In Asia, where so many factories used by major U.S. and European brands are concentrated, business is based on relationships and reputation. A factory owner might have a friend or acquaintance who sells shoelaces or stitching, and choose to buy from that person, even if the goods are not authentic. The decision to use counterfeit components is just as often driven by a desire to honor long-standing relationships—or the need to meet a looming deadline—as it is by a desire to reduce costs or cut corners. Once a deal is made with counterfeit vendors, however, a relationship is forged—one that is much more likely to be utilized in the future when additional materials are needed.
The damage posed by counterfeits is far-reaching. The International Chamber of Commerce’s Business Action to Stop Counterfeiting and Piracy (BASCAP) estimates that counterfeit and pirated products drain the global economy of as much as $1 trillion each year, with 2.5 million jobs lost as a result. Counterfeits can also damage a company’s reputation as a provider of quality products. Fakes are rarely crafted up to a respected company’s stringent quality standards, and often use lower-quality technology and materials. Customers who end up with a faulty or ineffective counterfeit rather than the true product may lose trust in the brand.
With the complexity of today’s supply chain, fighting counterfeiting requires the collaboration of the entire supply chain. The more members of the chain you have on your team, the better equipped you (and they) are to prevent damage to your credibility and escape the hundreds of billions lost due to counterfeiting every year. One of the most critical roles, and one that’s often underutilized, is that of the distributor. Working with a small, trustworthy group of authorized distributors can be a brand’s greatest weapon in this battle.
Unauthorized distributors sell counterfeits in a variety of ways, including forging letters of authorization from the brand or constructing websites that claim they are authorized distributors. Having a close-knit distribution network mitigates some of the problem by providing buyers with a single source of authentic product.
Establishing strong, long-term partnerships with a small group of distributors, rather than an extensive web of companies, also helps create a culture of accountability. Having designated and trusted distribution partners—for example, using a single distributor in each country—can ensure a clean chain of custody for goods: If a factory purchases items from anywhere else, everyone involved runs the risk of getting counterfeit products.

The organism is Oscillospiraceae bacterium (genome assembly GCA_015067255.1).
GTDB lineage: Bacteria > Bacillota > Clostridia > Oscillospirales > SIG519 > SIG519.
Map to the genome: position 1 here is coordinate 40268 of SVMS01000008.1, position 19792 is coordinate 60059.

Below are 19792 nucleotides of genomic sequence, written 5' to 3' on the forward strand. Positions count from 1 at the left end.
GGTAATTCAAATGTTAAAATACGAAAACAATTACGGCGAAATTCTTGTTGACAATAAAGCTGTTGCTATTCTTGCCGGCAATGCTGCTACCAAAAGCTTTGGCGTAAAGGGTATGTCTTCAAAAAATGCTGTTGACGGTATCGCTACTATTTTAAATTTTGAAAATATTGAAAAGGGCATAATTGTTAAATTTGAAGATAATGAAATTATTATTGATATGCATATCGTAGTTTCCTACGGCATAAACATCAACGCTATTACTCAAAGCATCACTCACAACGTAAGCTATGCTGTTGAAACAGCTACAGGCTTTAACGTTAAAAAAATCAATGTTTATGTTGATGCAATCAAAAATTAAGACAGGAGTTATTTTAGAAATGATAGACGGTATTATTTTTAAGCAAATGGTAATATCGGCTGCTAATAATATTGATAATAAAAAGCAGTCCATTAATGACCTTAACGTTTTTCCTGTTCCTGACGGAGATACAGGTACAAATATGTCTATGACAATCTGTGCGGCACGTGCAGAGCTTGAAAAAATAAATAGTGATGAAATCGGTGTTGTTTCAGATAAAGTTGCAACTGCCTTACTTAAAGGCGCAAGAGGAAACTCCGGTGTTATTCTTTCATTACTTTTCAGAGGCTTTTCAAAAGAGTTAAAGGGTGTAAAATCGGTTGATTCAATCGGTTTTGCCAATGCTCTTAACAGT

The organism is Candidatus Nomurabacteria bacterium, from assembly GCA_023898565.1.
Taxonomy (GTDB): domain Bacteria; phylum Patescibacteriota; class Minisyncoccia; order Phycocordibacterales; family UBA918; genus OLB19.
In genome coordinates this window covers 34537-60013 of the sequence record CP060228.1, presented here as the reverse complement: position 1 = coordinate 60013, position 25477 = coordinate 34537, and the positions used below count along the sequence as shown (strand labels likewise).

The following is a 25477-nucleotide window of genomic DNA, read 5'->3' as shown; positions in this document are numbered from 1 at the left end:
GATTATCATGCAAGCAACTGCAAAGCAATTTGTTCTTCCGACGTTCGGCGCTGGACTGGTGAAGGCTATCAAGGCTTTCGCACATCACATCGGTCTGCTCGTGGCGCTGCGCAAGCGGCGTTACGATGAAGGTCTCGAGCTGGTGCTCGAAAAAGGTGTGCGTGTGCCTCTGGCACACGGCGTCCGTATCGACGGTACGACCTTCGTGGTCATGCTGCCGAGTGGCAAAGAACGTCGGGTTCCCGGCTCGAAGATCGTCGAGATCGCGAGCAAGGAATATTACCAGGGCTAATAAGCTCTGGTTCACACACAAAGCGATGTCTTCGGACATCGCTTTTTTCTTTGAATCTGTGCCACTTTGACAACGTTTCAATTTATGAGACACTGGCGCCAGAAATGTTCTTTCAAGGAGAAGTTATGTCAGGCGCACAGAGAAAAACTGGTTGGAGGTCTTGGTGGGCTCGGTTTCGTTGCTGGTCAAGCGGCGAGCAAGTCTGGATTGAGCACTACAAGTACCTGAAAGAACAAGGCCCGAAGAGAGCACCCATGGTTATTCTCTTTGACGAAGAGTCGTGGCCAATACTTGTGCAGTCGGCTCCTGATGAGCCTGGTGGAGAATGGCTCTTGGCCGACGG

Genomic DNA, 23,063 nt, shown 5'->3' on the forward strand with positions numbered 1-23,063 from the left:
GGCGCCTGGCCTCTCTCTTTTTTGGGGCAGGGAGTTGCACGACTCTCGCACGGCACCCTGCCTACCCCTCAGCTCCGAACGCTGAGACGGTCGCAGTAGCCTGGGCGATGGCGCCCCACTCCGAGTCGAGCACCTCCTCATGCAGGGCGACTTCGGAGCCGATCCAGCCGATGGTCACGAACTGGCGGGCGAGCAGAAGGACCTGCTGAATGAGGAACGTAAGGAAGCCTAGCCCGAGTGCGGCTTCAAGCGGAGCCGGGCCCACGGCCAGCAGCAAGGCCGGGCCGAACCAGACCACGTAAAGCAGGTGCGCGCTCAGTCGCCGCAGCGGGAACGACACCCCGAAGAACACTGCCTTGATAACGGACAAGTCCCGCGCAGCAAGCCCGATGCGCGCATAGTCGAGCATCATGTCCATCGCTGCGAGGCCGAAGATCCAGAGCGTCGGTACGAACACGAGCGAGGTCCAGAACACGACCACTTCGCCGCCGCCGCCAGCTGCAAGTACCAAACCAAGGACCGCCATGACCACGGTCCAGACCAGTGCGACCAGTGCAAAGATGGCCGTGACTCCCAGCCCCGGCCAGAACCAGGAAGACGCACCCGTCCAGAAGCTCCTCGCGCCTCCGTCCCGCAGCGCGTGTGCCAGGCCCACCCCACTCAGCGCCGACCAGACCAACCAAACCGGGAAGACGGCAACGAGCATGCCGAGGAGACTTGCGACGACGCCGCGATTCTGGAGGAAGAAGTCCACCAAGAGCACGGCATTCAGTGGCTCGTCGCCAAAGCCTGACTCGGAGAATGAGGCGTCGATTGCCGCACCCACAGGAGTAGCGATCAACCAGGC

These long-term relationships build trust, and link distributors’ reputation and credibility to the other companies in the supply chain—meaning they’re just as invested in the authenticity of the products. They also have a stake in ensuring their customers are educated in how to distinguish between authentic products and counterfeits, helping spread anti-counterfeiting education throughout the supply chain. Brands that successfully create links between those distributors, such as a formal or informal network, can help them transfer ideas and spread best practices in educating their buyers about the dangers of obtaining goods from the gray market.
Vigilance and transparency are important in structuring and maintaining these relationships. Distributors should go through the same approval process any other supplier would, but with additional criteria. For distributors, coming across a counterfeit product is no longer a question of if, but when, and they need to have appropriate policies and controls in place. You might want to consider verifying that the organization is financially sound, has liability insurance, and is willing to share market or financial data, and conduct traceability audits. As important as site visits and assessments are at other points along the supply chain, they are even more so with the distributor. In-person visits can reveal key insights into quality controls and processes.
Strong, long-term partnerships with a smaller group of trusted distributors can be a win for all parties. Brands protect themselves from the financial loss and reputation damage that counterfeits can cause. Partnerships help legitimize the distributors, who also gain exclusive access to a market. Customers know they are receiving the highest quality products and service, and the end consumers receive undamaged goods that are safe and effective. Building and maintaining a small circle of anti-counterfeit partnerships ensures a culture of quality and brand loyalty, both from companies along the supply chain and from consumers.
Sal Cesario is the global sales and marketing director for Micro-Pak, which offers the apparel and footwear industries’ most comprehensive solution for mold prevention. He is a member of the American Apparel and Footwear Association, and Footwear Distributors and Retailers of America Product Safety Working Group, and drives a dedicated anti-counterfeiting program designed to protecting partners and consumers alike. Micro-Pak is committed to strong distributor partnerships as a key tool in helping keep counterfeits out of the supply chain.